5/ It helps us to work through interpersonal issues and learn about ourselves through group dynamics.

Group therapy offers an opportunity to work interpersonally with others. In this way, we encounter relational dynamics in the group that are likely to be present in our external lives.

This is ideal for our personal development as it provides us with live examples of how we relate, react and respond to others, providing an opportunity to interrogate what is going on with us in our relationships and why.

By relating to members of the group and developing an internal observation of this, we are inevitably working through important interpersonal issues in our external lives and relationships.


6/ It helps us to feel connected.

We may see many people day to day but we may not feel genuine connection very often. This is because we feel most connected when we are able to be our authentic selves rather than feeling the need to put on a front. 

Therefore this type of therapy offers a unique space where we can practice sharing honestly about ourselves, our emotions and our challenges with a group of people who want to do the same.

This is why after group therapy people often report feeling less isolated from their problems and a greater sense of connection with others.

Experiences of sharing in groups can often lead to fewer worries about how you appear to others in your external life and to a greater connection to the universal human experience.


7/ It can help us to find compassion and acceptance for ourselves and others.

One of the most common challenges in our relationship with ourselves is resolving what we want with what ‘is’. Counter-intuitively, this tension can inhibit efforts to change. Seminal therapist Carl Rogers once said, “The curious paradox is that when I accept myself just as I am, then I can change.”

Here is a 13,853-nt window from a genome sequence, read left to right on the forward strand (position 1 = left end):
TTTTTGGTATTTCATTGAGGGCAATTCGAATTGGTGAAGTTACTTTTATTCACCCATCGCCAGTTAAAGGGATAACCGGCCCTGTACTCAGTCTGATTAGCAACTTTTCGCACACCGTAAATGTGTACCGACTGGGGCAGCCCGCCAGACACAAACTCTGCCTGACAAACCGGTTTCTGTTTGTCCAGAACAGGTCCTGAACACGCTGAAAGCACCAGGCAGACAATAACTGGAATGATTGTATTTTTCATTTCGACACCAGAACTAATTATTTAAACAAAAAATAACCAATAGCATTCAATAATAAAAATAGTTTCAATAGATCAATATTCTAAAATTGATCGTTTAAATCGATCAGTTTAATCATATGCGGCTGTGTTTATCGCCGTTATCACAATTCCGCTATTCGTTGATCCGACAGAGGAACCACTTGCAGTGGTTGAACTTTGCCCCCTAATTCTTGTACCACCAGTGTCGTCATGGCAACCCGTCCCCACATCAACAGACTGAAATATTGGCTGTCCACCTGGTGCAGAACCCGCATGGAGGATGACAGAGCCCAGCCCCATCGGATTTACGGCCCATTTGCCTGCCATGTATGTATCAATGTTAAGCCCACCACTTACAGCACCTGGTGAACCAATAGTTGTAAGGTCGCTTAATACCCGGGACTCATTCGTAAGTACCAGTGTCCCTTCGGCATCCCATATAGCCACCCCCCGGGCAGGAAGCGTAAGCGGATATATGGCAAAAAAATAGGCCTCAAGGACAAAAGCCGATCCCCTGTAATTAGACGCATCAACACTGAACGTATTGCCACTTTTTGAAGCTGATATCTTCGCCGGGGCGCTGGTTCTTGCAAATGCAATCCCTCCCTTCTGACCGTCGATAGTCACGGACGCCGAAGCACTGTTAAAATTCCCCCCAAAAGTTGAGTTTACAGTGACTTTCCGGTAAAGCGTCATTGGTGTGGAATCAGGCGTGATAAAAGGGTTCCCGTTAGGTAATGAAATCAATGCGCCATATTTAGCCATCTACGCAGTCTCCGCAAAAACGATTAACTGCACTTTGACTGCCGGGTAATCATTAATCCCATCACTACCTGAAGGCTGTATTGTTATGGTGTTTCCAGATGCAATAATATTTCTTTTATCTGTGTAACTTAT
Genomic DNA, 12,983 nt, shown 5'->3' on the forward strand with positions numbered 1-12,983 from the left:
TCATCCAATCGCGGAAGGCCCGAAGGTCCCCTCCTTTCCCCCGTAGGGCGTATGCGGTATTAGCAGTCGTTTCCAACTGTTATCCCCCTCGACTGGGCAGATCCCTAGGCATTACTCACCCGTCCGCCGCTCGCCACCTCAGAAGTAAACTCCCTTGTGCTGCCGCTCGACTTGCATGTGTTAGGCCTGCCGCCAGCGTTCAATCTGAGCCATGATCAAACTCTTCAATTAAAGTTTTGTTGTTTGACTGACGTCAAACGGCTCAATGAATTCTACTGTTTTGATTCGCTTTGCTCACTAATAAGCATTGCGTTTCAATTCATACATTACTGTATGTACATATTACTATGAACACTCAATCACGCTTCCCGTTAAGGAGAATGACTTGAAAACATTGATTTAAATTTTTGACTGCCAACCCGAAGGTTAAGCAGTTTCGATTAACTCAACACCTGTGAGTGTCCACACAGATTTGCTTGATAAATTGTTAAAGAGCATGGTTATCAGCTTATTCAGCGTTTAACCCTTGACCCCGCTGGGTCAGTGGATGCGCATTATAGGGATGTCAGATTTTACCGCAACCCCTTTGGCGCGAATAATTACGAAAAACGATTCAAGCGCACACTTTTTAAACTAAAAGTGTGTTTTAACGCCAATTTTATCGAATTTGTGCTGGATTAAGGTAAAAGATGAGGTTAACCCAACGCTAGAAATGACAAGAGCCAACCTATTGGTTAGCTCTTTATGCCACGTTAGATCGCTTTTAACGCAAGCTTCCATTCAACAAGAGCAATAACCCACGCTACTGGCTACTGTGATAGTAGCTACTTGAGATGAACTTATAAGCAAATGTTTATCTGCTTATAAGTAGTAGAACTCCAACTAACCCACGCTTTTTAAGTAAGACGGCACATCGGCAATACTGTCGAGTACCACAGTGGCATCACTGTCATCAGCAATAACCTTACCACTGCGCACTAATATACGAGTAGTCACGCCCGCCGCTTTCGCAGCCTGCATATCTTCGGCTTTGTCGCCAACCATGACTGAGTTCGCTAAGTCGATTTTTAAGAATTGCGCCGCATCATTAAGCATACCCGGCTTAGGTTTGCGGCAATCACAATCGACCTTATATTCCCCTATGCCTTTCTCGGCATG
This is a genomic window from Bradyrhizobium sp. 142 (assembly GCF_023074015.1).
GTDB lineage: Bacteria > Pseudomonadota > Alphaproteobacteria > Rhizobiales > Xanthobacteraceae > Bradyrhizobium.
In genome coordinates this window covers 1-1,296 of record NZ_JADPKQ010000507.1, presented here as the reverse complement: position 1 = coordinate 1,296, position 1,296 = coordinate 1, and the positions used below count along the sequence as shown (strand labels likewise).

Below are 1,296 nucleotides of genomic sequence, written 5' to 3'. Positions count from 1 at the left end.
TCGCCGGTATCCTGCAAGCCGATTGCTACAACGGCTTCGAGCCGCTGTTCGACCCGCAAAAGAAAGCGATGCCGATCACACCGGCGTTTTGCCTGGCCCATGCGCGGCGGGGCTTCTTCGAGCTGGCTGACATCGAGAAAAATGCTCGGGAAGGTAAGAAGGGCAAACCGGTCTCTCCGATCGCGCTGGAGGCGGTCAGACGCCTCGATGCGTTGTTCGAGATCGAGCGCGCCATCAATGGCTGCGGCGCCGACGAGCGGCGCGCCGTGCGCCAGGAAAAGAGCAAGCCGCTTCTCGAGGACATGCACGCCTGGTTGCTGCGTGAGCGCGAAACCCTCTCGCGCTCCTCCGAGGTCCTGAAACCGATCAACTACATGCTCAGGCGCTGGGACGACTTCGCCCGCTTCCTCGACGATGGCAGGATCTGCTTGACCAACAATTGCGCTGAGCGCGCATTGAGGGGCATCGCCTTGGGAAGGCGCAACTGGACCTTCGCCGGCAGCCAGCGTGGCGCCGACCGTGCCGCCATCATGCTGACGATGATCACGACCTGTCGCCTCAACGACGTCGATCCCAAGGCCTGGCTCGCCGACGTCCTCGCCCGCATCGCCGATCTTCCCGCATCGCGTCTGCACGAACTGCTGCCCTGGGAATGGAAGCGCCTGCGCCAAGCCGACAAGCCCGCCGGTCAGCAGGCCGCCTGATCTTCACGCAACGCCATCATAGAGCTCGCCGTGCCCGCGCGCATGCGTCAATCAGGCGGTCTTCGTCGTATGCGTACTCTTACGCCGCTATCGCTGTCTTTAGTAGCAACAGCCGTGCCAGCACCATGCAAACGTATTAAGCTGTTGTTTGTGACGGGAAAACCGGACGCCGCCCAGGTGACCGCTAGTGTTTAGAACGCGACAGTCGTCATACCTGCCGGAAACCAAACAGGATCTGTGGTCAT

When clients hear this sentiment they often ask, ‘but how do I gain self-acceptance?’. In personal therapy, I help clients to explore how their lens for viewing themselves differs from their lens for viewing others.

Working in a therapy group, we experience this first-hand by noticing how the different ‘lenses’ we view others with can contrast with the ‘lenses’ which we view ourselves through. This helps to broaden our perspective and gain greater compassion and acceptance for ourselves, others and the human experience at large. 

Many existential philosophers hold that acceptance is an important part of creating change. This is because when we don’t accept reality as it is right now, we are denying or resisting it, which prevents us from being ‘present’.

In their eyes, when we are present within our reality, we are sooner able to reshape it.  Getting involved in group therapy activities allows us to recognise the universal challenge of self-acceptance, moving the discussion away from personal ‘flaws’.

How to join my therapy group

How to join my therapy group Ellie Harvey


This 6-session therapy group programme will explore helpful topics for dealing with psychological problems, such as understanding emotions, negative thinking patterns, defence mechanisms and sabotaging behaviours.

We will also explore and develop tools that enrich life such as self-compassion and acceptance as the key to positive change

Group therapy sessions are 2 hours long and cost £40 per session. They occur on a weekly basis and require a commitment of 6 weeks at a time to help everyone get the best out of the group.

This therapy group will be starting a cycle of 6 sessions at HQ Therapy in 2023.

If you are interested in joining or want to find out more please contact me via email at [email protected] 

I am happy to have a 15-minute phone consultation with participants beforehand if required.



Ellie Harvey

Email: [email protected]
Telephone: 07377 355016